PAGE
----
We think the timing is correct — we are right in the middle of the biggest strike in 60 years, by releasing the research (but not the ability for anyone to create episodes of protected IP) we hope [for] the Guilds in Hollywood to negotiate strong, strong, strong protections that producers cannot use AI tools without the express permission of artists. Frankly the IP holders also need to figure out how to negotiate with AI chatbot companies who are profiting from their work.

The strike is the moment of maximum leverage to set rules for the coming decades and keep producers from using this tech.

Fable started in 2018 as a spinoff from Facebook’s Oculus (how times have changed since then), working on VR films — a medium that never really took off. Now it has seemingly pivoted to AI, with the stated goal of “getting to AGI — with simulated characters living real daily lives in simulations, and creators training and growing those AIs over time,” Saatchi said.

Simulation is the name of the product they intend to release later this year, which uses an agent-based approach to creating and documenting events for media, inspired by Stanford’s wholesome AI town.

Researchers populated a tiny virtual town with AI (and it was very wholesome)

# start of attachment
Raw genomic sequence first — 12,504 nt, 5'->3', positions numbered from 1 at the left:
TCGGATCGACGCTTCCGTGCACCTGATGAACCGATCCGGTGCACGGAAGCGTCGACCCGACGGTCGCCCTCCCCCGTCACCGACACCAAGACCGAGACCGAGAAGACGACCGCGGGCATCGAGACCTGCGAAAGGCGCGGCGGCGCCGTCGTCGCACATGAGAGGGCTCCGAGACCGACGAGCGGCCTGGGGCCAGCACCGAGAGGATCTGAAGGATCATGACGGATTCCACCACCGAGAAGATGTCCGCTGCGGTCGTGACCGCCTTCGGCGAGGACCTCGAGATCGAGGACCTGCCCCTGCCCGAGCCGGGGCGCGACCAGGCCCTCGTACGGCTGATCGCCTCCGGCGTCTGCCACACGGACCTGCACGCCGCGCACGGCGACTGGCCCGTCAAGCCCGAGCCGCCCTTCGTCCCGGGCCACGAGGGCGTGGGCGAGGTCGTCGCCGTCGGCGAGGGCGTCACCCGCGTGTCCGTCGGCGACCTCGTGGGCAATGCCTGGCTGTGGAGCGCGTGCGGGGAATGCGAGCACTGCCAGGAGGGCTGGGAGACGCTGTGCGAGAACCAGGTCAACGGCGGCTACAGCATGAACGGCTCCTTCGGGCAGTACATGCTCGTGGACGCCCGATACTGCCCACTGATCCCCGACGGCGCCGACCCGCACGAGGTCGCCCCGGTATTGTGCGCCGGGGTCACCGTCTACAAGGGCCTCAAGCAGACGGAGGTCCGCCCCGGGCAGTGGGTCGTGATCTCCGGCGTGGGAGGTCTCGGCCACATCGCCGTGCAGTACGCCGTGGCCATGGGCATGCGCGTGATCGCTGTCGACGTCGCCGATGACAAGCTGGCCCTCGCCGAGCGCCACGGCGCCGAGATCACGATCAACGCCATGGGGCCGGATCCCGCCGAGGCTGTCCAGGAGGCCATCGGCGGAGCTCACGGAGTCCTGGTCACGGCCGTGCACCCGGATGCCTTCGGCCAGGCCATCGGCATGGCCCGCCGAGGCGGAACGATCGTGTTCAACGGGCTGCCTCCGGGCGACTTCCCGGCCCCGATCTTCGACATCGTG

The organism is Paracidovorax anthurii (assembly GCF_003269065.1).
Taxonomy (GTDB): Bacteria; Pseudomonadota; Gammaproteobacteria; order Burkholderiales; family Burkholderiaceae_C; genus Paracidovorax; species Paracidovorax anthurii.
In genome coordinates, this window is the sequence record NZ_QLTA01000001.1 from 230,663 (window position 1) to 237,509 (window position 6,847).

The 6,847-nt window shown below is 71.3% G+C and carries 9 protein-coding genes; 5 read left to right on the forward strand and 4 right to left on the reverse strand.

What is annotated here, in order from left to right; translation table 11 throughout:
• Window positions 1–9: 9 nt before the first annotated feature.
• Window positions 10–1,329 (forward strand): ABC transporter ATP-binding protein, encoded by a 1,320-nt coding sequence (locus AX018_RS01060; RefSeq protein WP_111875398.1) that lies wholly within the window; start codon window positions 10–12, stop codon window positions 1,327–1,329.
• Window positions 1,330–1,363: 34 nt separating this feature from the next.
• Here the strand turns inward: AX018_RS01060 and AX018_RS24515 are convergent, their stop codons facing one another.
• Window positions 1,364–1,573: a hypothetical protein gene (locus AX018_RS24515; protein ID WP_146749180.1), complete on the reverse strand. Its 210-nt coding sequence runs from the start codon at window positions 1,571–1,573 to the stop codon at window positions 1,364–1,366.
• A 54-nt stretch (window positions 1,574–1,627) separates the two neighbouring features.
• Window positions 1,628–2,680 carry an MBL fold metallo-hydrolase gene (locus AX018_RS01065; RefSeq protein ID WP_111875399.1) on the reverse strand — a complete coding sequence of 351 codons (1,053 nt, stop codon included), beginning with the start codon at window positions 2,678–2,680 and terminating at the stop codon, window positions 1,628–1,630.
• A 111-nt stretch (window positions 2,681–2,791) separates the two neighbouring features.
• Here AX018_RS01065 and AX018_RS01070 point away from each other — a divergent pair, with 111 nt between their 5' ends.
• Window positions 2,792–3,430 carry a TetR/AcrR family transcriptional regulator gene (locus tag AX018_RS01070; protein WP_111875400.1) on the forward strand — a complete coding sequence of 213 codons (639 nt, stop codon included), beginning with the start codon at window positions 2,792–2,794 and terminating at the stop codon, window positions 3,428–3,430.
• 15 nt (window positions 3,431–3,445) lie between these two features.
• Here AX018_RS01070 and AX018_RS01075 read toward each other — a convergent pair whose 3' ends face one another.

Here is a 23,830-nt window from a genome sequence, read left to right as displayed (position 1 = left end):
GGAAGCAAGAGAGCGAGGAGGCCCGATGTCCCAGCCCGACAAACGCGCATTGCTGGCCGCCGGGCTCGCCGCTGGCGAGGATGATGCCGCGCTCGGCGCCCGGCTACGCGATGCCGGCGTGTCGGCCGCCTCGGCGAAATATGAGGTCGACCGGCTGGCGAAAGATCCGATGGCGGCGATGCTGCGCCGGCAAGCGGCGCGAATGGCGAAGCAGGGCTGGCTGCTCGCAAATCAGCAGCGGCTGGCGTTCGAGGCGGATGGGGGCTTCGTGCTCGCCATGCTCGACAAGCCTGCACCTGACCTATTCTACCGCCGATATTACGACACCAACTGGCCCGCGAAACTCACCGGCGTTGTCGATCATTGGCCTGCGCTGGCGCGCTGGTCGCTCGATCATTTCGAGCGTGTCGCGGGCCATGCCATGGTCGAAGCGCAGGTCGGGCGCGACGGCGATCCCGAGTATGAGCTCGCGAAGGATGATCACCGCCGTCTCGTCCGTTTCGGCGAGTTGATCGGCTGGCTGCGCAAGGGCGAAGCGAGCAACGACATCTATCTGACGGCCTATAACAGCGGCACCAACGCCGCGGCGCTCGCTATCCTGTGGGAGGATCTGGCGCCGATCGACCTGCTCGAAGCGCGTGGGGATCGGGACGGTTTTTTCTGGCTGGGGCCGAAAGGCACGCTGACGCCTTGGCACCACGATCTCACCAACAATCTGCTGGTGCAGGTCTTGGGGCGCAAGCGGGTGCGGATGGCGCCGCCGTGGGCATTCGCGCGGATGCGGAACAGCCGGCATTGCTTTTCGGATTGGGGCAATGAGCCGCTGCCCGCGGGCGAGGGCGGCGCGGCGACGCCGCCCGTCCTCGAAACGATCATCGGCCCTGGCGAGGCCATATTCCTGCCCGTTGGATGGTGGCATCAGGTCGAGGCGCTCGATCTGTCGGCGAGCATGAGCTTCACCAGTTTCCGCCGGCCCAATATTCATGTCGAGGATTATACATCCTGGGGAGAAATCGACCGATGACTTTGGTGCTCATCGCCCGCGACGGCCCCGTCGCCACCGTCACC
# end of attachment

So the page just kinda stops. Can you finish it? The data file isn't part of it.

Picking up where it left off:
If you’re confused looking at Simulation’s site, that’s understandable and partly by design. It’s not a real company, and the founding team is all fake, too — not just AI-generated portraits but non-real people. The company history is also invented. If Saatchi hadn’t told me it was all part of the product concept, I would have guessed this was an elaborate hoax (with an NFT play right around the corner).

His approach to media is certainly provocative, if that’s the word, but he is also genuinely a part of the creative community, with a Peabody for the company’s work on Lucy and the Wolves in the Walls. Which is part of what makes this whole situation so perplexing. If you asked around the many people participating in or abiding by the strike (this includes me, incidentally, outside my work as a reporter) what they thought would help their cause, I’m confident that somewhere between zero and none would say “a generative AI that produces entire TV episodes.” Yet that is exactly what Fable decided to pursue and publicize.